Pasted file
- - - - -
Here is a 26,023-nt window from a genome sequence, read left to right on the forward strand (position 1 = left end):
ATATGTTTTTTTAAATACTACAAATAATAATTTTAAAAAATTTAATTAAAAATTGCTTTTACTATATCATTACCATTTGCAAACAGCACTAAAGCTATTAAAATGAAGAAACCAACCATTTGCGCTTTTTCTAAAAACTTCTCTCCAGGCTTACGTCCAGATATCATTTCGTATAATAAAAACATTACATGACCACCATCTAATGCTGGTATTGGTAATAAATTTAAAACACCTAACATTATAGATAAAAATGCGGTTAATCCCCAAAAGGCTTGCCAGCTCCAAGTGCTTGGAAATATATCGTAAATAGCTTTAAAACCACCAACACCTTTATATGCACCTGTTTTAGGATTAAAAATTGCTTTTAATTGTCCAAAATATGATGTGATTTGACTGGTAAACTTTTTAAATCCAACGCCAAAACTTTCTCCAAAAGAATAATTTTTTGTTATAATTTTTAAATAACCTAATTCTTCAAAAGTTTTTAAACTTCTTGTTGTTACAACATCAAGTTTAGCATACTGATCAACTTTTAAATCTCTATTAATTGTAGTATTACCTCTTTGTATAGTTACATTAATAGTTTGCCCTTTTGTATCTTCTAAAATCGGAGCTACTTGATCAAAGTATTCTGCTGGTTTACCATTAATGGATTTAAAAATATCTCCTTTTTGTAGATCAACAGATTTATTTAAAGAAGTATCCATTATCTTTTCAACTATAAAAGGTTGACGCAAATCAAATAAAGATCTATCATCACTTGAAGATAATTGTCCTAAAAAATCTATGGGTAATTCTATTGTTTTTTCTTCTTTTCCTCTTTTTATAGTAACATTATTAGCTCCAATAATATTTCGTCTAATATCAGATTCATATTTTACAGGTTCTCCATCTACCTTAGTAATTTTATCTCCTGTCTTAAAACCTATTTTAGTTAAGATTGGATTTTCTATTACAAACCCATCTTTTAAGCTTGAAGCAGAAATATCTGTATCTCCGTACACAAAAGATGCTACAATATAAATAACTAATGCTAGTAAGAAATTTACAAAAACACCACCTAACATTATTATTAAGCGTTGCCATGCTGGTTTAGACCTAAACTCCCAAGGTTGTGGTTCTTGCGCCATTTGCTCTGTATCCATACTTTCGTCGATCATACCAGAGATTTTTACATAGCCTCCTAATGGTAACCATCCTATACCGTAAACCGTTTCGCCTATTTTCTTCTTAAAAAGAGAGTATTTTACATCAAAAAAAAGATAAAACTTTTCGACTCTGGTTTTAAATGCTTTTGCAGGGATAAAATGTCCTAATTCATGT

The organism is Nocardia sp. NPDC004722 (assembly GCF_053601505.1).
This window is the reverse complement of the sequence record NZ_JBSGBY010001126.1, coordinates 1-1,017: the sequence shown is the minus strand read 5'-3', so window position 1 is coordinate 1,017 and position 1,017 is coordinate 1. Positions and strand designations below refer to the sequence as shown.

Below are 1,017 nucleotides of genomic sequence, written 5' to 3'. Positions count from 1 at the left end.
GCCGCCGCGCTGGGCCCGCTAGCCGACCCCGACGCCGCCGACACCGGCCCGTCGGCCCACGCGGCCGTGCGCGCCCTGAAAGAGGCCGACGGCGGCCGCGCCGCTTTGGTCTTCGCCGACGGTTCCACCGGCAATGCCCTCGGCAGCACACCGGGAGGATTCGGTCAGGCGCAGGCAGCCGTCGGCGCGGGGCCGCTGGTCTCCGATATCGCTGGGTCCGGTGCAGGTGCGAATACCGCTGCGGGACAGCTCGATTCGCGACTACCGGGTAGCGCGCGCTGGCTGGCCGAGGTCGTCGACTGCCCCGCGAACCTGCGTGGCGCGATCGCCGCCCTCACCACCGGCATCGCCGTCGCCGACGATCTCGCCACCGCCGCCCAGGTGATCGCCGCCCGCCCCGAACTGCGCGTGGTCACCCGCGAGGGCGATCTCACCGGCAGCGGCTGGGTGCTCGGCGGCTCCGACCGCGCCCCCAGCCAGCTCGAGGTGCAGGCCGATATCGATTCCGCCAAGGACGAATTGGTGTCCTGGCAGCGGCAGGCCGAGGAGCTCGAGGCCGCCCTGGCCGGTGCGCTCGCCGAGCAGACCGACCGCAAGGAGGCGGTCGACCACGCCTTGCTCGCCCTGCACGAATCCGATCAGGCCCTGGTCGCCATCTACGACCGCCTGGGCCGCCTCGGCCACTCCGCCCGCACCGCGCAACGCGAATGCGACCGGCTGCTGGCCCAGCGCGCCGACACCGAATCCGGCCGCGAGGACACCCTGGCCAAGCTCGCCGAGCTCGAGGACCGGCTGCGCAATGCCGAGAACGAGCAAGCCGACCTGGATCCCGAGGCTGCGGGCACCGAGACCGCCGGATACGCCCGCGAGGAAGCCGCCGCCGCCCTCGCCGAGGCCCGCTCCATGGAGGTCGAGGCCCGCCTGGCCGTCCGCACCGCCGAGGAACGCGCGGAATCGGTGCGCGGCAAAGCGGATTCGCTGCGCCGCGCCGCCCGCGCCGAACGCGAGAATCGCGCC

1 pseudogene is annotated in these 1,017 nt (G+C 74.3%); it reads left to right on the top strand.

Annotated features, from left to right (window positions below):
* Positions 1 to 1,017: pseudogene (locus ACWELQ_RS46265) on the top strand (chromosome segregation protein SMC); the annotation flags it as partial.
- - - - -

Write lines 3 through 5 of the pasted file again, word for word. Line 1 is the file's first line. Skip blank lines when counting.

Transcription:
The organism is Nocardia sp. NPDC004722 (assembly GCF_053601505.1).
This window is the reverse complement of the sequence record NZ_JBSGBY010001126.1, coordinates 1-1,017: the sequence shown is the minus strand read 5'-3', so window position 1 is coordinate 1,017 and position 1,017 is coordinate 1. Positions and strand designations below refer to the sequence as shown.

Below are 1,017 nucleotides of genomic sequence, written 5' to 3'. Positions count from 1 at the left end.